“Will they be cold out there? In space?” Lily’s questions are never the questions that I have prepared an answer for.

“Well, no. Their skin isn’t like ours. It’s double shielded, requiring to external warmth, and they can even turn their pain receptors on and off.”

Lily is leaning out towards the window again, reaching towards it will her grubby little hand. What has she been touching to get so dirty? I take a step closer, letting her push against the window until she satisfies herself that she cannot reach the sky people. “Are they going to come back?”

I shake my head. The truth is that the sky people cannot survive for long in our atmosphere. They are too tall and heavy for our gravity, and their delicate senses are at constant risk of being overwhelmed by the telecommunication storm that blankets our world. They have huge grey eyes and jet black skin and their wingspan is like an angel’s. Most of all, though, they have no need for us. It has become painfully clear that since the commencement of the final stage of their transformation they no longer feel any kinship for we mortals. We made them better than ourselves, able to live in conditions that would destroy our fragile forms, and some days I think they hate us for it.

“Then why did we make them?”

Now it all comes out. I could have easily come up with a different answer, one that was safe and not technically untrue, but I find that I can no longer restrain myself. “This planet doesn’t have much time left, Lily. A hundred years, they think, at the most. There’s too much damage done. There isn’t anything more that they can do.” I search her face for the fear that I have been expecting. “A hundred years is a long time honey. A very long time. But after that there won’t be anything more. No more of…of us.”

I watch her carefully, trying to see the information sink in. Her eyes change, and I cannot tell if she is about to cry, if she understands what I’ve said at all. “But they’ll still be there?”

“You mean the sky people?” She nods. “Yes button. They can live where we can’t, and after we’re gone they’ll still be around.” She thinks about this for a while, chewing her lip and kicking her feet absently against my ribs. “Is there anything else that you want to ask?” My heart is sick with the burden I have lain on her, the knowledge that her world’s time is cut short, her generation’s potential limited and fragile.

“Can we have curry for dinner?” The question is delivered in the same tone as any other that she has asked me this afternoon.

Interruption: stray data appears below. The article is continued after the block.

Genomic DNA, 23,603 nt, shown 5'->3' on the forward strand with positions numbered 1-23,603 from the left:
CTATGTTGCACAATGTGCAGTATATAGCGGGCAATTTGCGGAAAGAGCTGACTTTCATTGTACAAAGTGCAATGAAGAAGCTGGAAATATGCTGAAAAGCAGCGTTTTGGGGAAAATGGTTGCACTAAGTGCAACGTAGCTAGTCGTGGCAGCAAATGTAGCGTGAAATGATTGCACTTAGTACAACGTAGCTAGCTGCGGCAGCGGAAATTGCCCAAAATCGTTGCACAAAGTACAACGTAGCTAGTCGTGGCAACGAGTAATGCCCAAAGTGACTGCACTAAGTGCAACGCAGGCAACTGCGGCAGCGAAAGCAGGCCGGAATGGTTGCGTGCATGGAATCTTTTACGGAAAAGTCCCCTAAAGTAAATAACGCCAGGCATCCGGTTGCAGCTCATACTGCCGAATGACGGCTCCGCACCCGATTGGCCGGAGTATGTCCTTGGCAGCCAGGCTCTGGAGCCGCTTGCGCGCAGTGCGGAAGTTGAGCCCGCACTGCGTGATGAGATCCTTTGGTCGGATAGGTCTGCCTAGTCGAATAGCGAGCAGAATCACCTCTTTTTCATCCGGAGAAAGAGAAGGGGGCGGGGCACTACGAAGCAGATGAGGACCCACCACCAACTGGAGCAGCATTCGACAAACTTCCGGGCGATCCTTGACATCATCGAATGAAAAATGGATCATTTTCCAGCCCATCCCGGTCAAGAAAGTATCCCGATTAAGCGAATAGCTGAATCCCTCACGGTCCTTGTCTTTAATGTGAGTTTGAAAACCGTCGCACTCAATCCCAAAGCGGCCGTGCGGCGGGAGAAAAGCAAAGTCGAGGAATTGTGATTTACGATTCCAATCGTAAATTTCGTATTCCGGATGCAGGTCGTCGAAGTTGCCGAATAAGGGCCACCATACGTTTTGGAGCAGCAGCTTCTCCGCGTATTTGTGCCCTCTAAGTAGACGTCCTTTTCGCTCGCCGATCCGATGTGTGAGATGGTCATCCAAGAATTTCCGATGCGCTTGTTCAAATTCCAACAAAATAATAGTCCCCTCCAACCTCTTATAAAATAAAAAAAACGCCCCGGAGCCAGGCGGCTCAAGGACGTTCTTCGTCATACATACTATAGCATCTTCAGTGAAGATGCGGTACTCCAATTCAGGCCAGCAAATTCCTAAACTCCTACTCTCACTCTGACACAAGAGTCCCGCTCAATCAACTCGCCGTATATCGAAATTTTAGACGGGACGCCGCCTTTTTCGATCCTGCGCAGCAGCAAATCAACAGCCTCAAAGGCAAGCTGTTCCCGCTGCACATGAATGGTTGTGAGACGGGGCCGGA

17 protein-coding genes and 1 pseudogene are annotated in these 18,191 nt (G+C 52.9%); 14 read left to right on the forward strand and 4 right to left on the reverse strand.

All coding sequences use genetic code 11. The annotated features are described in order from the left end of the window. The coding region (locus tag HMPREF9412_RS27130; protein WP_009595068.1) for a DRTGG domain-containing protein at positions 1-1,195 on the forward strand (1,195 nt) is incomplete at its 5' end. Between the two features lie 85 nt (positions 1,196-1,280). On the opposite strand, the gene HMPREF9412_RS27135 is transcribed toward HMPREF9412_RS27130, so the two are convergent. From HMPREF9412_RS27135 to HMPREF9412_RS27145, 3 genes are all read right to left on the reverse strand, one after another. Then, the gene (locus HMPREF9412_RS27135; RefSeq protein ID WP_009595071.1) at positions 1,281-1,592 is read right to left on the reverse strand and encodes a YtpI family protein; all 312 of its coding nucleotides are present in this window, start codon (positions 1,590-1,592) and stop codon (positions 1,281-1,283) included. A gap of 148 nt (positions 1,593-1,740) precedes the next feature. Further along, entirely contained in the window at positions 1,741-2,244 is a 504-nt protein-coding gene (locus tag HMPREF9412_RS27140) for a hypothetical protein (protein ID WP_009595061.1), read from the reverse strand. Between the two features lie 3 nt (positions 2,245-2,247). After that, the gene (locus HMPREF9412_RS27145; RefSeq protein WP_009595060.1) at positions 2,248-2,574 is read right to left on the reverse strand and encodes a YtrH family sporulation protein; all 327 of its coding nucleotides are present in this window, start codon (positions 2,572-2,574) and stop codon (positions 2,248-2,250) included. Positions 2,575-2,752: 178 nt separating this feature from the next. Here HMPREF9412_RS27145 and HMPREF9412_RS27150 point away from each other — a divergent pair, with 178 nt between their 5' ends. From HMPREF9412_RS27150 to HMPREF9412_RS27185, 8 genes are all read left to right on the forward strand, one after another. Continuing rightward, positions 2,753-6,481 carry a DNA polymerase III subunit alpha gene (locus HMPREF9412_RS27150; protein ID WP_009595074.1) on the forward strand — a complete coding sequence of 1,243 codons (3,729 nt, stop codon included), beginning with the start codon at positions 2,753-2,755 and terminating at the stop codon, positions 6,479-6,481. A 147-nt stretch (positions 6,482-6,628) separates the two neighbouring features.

“Yes button. Anything you want.”

“And can I go play now?”

Not sure what to do with her calm response, I nod and place her back on her feet. Suddenly joyous, she scrambles through my legs and sets to work reassembling her network of blocks. I turn back to the window, the clicking of her toys a comfort of sorts as I peer out at the blast of distant light, trying just as Lily did to make out the tiny figures that hurtle skywards, never to return. I ache at their loss, at the conclusion of the final stage of our world’s development. All our science, our music, our poetry and history goes with them. In a thousand years, their history will record us as their incubators; our only purpose their creation. I cannot quite bring myself to hate them for it, but when I look at Lily it is a close thing indeed.

Finally, I smile. I have, in my small way, put a piece of myself inside them. More than I was supposed to. Not a piece of myself, I correct myself: a piece of my world. A piece of Lily. They will never know her name, but she will live on through them, become an intrinsic part of their world. I will, in my insignificant way, have had my revenge on the cruelty of destiny.

Then I turn my back on the light, on my betters, and crouch down on the ground beside Lily. She hands me some blocks and tells me where to place them, and we play until it is time for dinner.

* * *

Theta One glides in low over the asteroid. His vision flicks rapidly through the spectrums of the solar radiation pulsing outwards from the nearby star. The project to link the asteroid to the adjoining five is going well, and they should be ready to link it to the orbital wing in less than a hundred years. He drops towards it, eyes picking out the tiny grey buildings from which his kind work. The hardest part of the process was smoothing out sufficient space on the rocky surface, but now that it is complete, the colony can truly flourish.

He has been flying long enough for the local planet to have rotated half the way around the sun, and he is beginning to tire. His companions will be waiting for him in their home. Theta Eight will have prepared sustenance for all, and with luck Gamma Nine will once more share his bed. Their life here is good, their work rewarding. He looks outwards at the stars, already wondering where they will travel next.

The colony is clearly visible now. Theta One descends towards the long network of intersecting crosses, the same pattern that emerges in everything they build. He closes his enormous eyes for a long, sweet moment as he falls, thinking of his companions, of his mission and of himself. From time to time he feels a strange stab of melancholy for those who came before them; their mysterious builders, now lost to time and distance. He wonders what they would think of their construction. He hopes, distantly, that it would please them. Then he puts the thought aside and opens his eyes, allowing the artificial gravity to guide him down into his world.

Alex Hardison is an aspiring science fiction writer, comics and video game enthusiast and all around Batman expert living in Australia with girlfriend and cat. He writes about comics at and has previously been published in Flurb.